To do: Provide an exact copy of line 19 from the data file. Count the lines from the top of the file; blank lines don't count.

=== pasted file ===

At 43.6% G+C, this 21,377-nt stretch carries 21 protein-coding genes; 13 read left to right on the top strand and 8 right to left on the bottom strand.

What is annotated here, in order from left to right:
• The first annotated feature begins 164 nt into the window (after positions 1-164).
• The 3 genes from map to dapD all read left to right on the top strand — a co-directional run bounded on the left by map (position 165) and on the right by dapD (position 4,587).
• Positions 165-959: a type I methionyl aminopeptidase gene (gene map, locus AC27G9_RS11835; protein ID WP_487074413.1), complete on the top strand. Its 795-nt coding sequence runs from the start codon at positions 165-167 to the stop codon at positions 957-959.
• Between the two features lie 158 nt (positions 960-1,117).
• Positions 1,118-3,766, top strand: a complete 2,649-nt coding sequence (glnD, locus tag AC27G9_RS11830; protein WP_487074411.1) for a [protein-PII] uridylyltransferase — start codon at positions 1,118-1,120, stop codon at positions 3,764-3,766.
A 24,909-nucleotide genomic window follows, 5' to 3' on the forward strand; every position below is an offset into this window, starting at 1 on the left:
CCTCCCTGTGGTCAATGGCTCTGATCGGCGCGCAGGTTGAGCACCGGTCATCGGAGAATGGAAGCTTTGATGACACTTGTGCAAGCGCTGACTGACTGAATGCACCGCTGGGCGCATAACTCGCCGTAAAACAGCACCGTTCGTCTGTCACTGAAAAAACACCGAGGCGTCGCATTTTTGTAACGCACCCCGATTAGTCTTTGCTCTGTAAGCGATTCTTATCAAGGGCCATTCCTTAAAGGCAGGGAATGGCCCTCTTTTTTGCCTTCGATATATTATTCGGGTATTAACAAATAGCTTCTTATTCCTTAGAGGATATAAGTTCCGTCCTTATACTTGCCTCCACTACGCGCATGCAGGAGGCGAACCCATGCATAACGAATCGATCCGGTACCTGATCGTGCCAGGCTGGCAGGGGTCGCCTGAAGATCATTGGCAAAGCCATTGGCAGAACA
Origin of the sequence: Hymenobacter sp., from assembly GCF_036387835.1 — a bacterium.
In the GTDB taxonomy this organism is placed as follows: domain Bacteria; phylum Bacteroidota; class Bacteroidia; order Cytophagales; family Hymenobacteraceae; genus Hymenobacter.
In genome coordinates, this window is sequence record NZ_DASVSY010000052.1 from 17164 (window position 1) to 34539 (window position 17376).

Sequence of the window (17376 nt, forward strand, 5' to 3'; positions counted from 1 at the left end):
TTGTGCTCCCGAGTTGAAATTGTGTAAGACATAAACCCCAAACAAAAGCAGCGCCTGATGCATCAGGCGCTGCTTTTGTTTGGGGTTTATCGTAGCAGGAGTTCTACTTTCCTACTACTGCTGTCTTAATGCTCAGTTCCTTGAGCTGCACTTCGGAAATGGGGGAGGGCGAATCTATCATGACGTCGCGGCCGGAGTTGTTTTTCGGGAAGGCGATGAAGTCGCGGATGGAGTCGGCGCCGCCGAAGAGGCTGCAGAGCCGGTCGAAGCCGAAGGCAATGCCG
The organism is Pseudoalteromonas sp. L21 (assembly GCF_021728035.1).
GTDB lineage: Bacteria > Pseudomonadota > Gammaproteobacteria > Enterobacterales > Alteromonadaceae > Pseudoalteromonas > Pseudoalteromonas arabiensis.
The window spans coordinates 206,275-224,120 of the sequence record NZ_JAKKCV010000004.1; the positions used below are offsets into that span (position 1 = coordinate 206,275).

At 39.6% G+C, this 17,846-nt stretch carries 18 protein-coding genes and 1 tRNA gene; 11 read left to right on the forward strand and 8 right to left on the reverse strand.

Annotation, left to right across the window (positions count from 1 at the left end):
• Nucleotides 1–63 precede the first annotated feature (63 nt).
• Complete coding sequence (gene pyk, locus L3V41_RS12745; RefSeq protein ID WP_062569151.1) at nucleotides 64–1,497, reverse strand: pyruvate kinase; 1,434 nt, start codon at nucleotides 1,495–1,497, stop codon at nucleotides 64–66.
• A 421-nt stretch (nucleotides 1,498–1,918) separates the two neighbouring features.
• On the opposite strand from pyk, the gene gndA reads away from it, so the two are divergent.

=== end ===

Annotation, left to right across the window (positions count from 1 at the left end):